February 7, 2010 -- Over the past 18 months, there has been a growing adoption of the use of FPGAs to prototype ASICs as part of an ASIC verification methodology. With the development costs for ASICs skyrocketing – a typical 90-nm ASIC/SOC design tape-out today costs around $20M; a 90-nm mask set alone costs over $1M; and total development cost for a 45-nm SOC is expected to top $40M – it is clear to see why avoiding a respin by prototyping with FPGAs is attractive.
Besides the increase in mask set cost, total development cost is also increasing due to the reduced probability of getting the design right the first time. As design complexity continues to increase, surveys have shown that only about a third of today's SOC designs are bug-free in first silicon, and nearly half of all re-spins are reported as being caused by functional logic error. As a result, verification managers are now exploring ways to strengthen their functional verification methodologies.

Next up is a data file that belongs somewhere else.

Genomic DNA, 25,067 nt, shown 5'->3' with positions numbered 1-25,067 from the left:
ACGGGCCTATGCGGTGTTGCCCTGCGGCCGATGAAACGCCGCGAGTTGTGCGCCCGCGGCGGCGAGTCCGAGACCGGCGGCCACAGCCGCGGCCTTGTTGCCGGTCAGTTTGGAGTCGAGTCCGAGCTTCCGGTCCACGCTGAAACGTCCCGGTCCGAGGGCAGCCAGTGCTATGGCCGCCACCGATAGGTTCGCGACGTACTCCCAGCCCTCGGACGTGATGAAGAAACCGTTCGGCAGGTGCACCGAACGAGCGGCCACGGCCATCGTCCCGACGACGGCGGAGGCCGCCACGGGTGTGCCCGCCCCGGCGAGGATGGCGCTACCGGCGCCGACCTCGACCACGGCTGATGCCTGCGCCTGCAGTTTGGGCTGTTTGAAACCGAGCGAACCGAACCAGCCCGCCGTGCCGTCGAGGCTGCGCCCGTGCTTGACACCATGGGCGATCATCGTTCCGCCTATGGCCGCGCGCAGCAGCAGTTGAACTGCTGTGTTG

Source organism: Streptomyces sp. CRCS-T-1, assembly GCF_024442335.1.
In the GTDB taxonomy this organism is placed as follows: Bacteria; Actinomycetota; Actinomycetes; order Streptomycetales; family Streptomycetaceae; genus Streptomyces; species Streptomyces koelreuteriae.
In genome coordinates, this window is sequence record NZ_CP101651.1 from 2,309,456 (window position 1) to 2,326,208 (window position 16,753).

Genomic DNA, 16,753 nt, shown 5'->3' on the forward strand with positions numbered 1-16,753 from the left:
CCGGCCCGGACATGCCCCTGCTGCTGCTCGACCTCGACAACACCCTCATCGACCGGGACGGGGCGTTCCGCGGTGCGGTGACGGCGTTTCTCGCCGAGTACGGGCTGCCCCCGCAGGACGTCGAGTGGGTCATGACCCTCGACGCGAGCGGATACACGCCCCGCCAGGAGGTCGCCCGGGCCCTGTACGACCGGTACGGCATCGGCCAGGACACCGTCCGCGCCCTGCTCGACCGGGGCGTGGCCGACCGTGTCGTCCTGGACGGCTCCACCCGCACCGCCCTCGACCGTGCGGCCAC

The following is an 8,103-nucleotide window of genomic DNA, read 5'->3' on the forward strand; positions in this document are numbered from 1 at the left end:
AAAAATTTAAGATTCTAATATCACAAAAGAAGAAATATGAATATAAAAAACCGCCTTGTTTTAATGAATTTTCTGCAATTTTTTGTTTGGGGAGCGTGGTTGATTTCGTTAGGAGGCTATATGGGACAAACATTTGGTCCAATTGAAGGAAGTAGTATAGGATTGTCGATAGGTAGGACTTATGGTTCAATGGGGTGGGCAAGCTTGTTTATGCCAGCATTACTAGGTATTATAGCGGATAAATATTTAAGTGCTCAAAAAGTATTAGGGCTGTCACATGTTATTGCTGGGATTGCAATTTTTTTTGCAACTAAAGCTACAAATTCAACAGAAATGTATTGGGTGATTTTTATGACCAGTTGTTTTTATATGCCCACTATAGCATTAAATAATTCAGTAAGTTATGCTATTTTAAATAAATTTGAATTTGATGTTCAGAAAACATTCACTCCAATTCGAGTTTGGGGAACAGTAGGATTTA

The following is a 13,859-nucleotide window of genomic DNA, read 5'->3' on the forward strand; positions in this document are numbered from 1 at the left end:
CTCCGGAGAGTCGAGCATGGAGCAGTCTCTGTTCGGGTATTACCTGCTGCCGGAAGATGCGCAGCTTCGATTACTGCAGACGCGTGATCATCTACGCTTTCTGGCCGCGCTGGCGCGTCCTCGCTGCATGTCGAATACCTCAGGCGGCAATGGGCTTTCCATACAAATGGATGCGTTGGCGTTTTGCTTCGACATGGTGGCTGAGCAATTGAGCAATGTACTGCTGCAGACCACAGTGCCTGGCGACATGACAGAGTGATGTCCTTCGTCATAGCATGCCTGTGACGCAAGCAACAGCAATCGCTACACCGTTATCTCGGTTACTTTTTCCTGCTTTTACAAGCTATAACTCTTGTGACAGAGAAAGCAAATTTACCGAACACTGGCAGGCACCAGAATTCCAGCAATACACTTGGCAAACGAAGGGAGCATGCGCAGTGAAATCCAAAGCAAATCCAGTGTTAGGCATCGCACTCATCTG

With increased complexity, another cost becomes a limiting factor to the effectiveness of verification – simulation run-time and inaccuracy of stimulus models. Prototyping an ASIC design in FPGAs, while often yielding different performance, still results in the same logical functionality. Further, running a design at speed on an FPGA prototype with real stimulus allows for a far more exhaustive and realistic functional coverage as well as early integration with embedded software. Thus FPGA prototyping can be used effectively to supplement and extend existing functional verification methodologies.
By Darren Zacher. (Zacher is a Technical Marketing Engineer with Mentor Graphics Corp.'s Design Creation and Synthesis Division.)
This brief introduction has been excerpted from the original copyrighted article.
View the entire article on the EE Times Programmable Logic Designline website.
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